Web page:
I recently watched Philip Noyce’s 2010 Angelina Jolie vehicle Salt on Netflix. As I recall, it wasn’t well-received when it came out. Some people had issues with its implausibility, as if implausibility isn’t inherent in action-adventure films. In the movie, we find out that the lead character, Evelyn Salt, is a CIA agent. The we find out she’s a Russian agent. Hollywood being Hollywood, we know she’s not going to turn out to be a villain, but we can at least play along with the story that the issue is up in the air. That uncertainty makes the story interesting to me, but I can see how others might be turned off by the lack of clarity.
I’m thinking about how Vonnegut’s story shapes would apply. It’s a little tricky because the chronology is not linear, but I’m going to take the start of the movie as the beginning and the end as the end, and ignore the flashbacks and what gets hidden in the leap forward. There are a few different ways of looking at it. The story starts out in ill fortune, as she’s being interrogated in North Korea. From there it goes to the median line, as we see her in her regular daily life. She spends the rest of the film on the run, so we could call that ill fortune, but she also has her escapes and victories along the way, so we could also see it as going up and down. Broadly, I think it fits the Cinderella shape, as she dispatches the bad guys, saves the world, and manages to convince counterintelligence that she’s on the side of the good guys. But in the version I saw (apparently there was a different one with an alternate ending (YT) she’s still on the run in the end. Perhaps the fact that it doesn’t clearly hold to a familiar story shape is why it was not well-received. Her situation is never really resolved.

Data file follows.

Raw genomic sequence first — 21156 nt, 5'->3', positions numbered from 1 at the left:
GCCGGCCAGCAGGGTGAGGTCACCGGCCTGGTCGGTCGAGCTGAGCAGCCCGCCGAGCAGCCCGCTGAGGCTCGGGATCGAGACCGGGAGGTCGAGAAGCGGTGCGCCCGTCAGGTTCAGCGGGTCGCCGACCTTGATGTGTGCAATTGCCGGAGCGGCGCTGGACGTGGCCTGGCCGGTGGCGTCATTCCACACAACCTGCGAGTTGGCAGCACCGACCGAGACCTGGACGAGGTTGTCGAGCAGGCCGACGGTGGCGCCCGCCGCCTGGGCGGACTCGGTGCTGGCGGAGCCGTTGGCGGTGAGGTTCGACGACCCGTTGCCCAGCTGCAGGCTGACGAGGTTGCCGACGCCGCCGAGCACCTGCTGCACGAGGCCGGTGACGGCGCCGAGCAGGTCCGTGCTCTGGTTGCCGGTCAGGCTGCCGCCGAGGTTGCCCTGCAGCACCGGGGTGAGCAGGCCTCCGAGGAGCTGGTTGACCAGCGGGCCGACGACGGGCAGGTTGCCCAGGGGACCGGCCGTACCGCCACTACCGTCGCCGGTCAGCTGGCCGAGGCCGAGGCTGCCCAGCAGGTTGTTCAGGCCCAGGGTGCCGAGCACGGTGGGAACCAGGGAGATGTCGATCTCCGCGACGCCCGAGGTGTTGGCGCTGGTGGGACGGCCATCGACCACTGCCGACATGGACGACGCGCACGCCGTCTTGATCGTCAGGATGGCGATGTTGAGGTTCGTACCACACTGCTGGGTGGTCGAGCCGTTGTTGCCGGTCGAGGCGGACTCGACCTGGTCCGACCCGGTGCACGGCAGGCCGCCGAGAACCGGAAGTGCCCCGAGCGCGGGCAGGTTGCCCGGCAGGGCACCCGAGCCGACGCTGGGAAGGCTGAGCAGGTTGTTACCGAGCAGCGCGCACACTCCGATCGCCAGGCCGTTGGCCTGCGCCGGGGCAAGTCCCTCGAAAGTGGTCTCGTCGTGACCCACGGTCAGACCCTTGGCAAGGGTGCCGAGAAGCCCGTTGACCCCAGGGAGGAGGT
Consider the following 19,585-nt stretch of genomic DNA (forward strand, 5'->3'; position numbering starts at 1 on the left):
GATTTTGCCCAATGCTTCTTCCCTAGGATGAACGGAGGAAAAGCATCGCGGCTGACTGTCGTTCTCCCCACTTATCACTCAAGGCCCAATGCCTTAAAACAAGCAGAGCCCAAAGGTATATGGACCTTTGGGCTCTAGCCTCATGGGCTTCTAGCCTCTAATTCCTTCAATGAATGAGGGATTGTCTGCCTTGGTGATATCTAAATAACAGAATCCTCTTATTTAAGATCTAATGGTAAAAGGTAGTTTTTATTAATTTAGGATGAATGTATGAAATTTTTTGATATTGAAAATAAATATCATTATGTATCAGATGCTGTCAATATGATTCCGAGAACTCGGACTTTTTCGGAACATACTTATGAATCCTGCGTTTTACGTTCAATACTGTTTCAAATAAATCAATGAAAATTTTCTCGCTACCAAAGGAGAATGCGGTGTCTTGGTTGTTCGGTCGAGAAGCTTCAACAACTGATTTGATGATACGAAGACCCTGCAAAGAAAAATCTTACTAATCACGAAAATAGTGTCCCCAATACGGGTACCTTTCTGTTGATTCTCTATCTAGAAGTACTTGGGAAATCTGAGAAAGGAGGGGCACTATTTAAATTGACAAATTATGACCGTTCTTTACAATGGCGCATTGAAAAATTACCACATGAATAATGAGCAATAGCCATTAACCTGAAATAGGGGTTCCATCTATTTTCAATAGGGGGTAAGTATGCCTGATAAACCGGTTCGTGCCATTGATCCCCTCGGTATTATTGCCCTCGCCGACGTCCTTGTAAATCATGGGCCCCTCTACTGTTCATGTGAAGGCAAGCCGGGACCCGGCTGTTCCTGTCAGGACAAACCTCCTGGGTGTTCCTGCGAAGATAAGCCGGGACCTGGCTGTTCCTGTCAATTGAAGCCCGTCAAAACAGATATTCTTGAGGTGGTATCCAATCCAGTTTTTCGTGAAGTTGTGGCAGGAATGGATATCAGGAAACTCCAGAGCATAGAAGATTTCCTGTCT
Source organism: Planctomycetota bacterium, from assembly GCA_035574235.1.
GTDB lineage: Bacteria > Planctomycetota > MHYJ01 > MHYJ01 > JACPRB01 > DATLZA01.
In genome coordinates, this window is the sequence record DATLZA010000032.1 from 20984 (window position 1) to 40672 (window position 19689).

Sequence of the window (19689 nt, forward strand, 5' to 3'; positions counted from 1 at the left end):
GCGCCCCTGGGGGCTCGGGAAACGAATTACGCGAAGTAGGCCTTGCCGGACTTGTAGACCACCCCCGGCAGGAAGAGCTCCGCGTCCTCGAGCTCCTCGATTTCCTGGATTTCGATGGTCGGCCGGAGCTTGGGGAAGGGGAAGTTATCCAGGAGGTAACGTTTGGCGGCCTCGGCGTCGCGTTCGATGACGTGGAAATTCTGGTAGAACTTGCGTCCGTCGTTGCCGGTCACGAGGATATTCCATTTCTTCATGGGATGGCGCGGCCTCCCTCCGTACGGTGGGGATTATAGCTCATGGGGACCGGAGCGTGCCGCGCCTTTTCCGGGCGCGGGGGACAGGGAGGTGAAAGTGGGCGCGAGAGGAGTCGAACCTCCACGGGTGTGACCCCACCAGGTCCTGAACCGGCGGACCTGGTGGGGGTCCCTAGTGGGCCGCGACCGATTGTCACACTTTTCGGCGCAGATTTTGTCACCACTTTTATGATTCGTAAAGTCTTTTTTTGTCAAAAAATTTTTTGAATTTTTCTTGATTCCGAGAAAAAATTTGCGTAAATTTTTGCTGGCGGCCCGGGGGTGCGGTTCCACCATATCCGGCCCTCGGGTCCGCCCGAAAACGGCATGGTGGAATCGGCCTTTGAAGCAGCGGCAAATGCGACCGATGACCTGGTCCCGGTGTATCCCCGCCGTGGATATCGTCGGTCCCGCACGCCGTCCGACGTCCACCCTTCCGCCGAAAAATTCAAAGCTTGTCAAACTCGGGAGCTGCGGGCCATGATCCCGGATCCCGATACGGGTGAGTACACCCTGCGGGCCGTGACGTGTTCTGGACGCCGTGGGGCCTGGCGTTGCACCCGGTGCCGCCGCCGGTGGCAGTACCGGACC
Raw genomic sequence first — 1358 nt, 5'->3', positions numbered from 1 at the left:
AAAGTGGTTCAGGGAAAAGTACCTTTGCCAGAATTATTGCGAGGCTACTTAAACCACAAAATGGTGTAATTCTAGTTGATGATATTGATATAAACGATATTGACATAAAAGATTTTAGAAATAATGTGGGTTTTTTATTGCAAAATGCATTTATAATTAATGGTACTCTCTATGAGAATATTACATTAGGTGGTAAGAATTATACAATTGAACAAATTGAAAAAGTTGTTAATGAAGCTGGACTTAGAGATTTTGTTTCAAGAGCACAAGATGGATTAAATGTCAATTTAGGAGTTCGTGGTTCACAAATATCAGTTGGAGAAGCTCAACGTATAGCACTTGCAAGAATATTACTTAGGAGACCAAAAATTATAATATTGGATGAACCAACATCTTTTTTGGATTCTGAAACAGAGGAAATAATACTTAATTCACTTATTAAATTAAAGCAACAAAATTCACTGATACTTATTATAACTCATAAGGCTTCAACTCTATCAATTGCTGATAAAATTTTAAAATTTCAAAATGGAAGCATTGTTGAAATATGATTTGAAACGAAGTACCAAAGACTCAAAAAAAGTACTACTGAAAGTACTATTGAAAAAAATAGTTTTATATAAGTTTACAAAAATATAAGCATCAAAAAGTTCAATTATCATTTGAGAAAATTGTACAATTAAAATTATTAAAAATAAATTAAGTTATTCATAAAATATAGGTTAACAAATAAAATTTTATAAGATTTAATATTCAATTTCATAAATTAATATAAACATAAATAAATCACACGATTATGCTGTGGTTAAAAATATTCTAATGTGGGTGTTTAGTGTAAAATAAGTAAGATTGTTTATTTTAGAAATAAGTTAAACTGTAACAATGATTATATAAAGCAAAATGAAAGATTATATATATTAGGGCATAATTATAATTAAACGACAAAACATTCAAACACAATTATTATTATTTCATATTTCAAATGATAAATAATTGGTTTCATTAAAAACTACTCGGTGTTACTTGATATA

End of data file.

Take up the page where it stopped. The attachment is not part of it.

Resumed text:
If we were to include the flashback sections in chronological order, that would change the shape of the story. But since the story isn’t told that way, it would also change the story. There is a storytelling principle of “show, don’t tell.” Here’s an example from the classic rock radio that woke me up in the morning:
On a dark desert highway, cool wind in my hair
Warm smell of colitas, rising up through the air
It paints a picture with words, rather than just telling us the singer was driving through the desert at night. In a song the showing can be done poetically, with an economy of language. In film it’s more challenging because exposition usually has to shown in real time, and time is a limited commodity. The flashbacks in Salt show us something about where the character comes from and what motivates her, which is more effective than having someone tell us her background. Perhaps it’s more poetic in a way too.
I’m also thinking about Bryan Alexander’s chapter on digital storytelling. One of the overall questions driving the course is, “What is digital storytelling?” although I try to keep it implicit so as not to be limiting. I like his approach of asking what it is not, and the challenge that question creates. Is Salt digital storytelling? So much media these days is born digital, edited and produced and distributed digitally. I tend to think of it in terms of the web. The web’s power comes from the hyperlink, from connecting and embedding documents into a larger story. A movie is a movie and a TV show is a TV show, perhaps not DS. But on the web they can be connected with other narratives, sub-narratives and meta-narratives, to be part of a larger story. What I’m doing here is trying to weave some things together, songs and lyrics and thoughts and reflections, hopefully to say something and show something more than just a few paragraphs. Hopefully more than rambling drivel too.